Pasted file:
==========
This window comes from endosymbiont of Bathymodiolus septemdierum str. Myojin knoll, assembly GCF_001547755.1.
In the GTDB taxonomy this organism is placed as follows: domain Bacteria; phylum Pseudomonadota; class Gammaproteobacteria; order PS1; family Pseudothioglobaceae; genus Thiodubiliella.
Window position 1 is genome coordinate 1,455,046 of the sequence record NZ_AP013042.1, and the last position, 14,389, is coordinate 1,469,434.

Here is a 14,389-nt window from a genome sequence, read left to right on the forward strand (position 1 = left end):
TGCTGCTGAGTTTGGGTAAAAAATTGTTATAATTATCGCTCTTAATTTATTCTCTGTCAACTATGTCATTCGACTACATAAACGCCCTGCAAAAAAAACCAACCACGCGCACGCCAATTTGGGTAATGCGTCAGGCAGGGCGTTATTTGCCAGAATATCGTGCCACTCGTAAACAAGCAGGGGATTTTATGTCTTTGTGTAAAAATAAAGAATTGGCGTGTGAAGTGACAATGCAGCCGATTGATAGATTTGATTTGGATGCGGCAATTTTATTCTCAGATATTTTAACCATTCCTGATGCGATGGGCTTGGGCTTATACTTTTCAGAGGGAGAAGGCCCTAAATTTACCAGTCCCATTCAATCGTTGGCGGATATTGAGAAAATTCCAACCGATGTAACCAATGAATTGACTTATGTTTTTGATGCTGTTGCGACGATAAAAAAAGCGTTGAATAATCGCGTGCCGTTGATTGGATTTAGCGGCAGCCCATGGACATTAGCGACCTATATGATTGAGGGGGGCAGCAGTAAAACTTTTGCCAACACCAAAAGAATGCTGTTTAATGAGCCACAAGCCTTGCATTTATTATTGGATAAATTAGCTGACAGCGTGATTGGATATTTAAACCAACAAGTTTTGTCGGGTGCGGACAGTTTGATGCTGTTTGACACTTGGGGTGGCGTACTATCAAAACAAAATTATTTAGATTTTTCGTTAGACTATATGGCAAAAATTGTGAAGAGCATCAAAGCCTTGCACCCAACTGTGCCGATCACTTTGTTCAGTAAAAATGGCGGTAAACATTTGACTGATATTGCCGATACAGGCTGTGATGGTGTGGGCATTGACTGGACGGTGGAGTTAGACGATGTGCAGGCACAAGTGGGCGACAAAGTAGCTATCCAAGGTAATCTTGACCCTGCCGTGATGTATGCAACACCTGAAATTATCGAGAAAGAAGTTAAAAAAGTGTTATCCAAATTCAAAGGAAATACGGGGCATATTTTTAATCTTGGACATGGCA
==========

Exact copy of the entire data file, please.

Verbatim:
This window comes from endosymbiont of Bathymodiolus septemdierum str. Myojin knoll, assembly GCF_001547755.1.
In the GTDB taxonomy this organism is placed as follows: domain Bacteria; phylum Pseudomonadota; class Gammaproteobacteria; order PS1; family Pseudothioglobaceae; genus Thiodubiliella.
Window position 1 is genome coordinate 1,455,046 of the sequence record NZ_AP013042.1, and the last position, 14,389, is coordinate 1,469,434.

Here is a 14,389-nt window from a genome sequence, read left to right on the forward strand (position 1 = left end):
TGCTGCTGAGTTTGGGTAAAAAATTGTTATAATTATCGCTCTTAATTTATTCTCTGTCAACTATGTCATTCGACTACATAAACGCCCTGCAAAAAAAACCAACCACGCGCACGCCAATTTGGGTAATGCGTCAGGCAGGGCGTTATTTGCCAGAATATCGTGCCACTCGTAAACAAGCAGGGGATTTTATGTCTTTGTGTAAAAATAAAGAATTGGCGTGTGAAGTGACAATGCAGCCGATTGATAGATTTGATTTGGATGCGGCAATTTTATTCTCAGATATTTTAACCATTCCTGATGCGATGGGCTTGGGCTTATACTTTTCAGAGGGAGAAGGCCCTAAATTTACCAGTCCCATTCAATCGTTGGCGGATATTGAGAAAATTCCAACCGATGTAACCAATGAATTGACTTATGTTTTTGATGCTGTTGCGACGATAAAAAAAGCGTTGAATAATCGCGTGCCGTTGATTGGATTTAGCGGCAGCCCATGGACATTAGCGACCTATATGATTGAGGGGGGCAGCAGTAAAACTTTTGCCAACACCAAAAGAATGCTGTTTAATGAGCCACAAGCCTTGCATTTATTATTGGATAAATTAGCTGACAGCGTGATTGGATATTTAAACCAACAAGTTTTGTCGGGTGCGGACAGTTTGATGCTGTTTGACACTTGGGGTGGCGTACTATCAAAACAAAATTATTTAGATTTTTCGTTAGACTATATGGCAAAAATTGTGAAGAGCATCAAAGCCTTGCACCCAACTGTGCCGATCACTTTGTTCAGTAAAAATGGCGGTAAACATTTGACTGATATTGCCGATACAGGCTGTGATGGTGTGGGCATTGACTGGACGGTGGAGTTAGACGATGTGCAGGCACAAGTGGGCGACAAAGTAGCTATCCAAGGTAATCTTGACCCTGCCGTGATGTATGCAACACCTGAAATTATCGAGAAAGAAGTTAAAAAAGTGTTATCCAAATTCAAAGGAAATACGGGGCATATTTTTAATCTTGGACATGGCA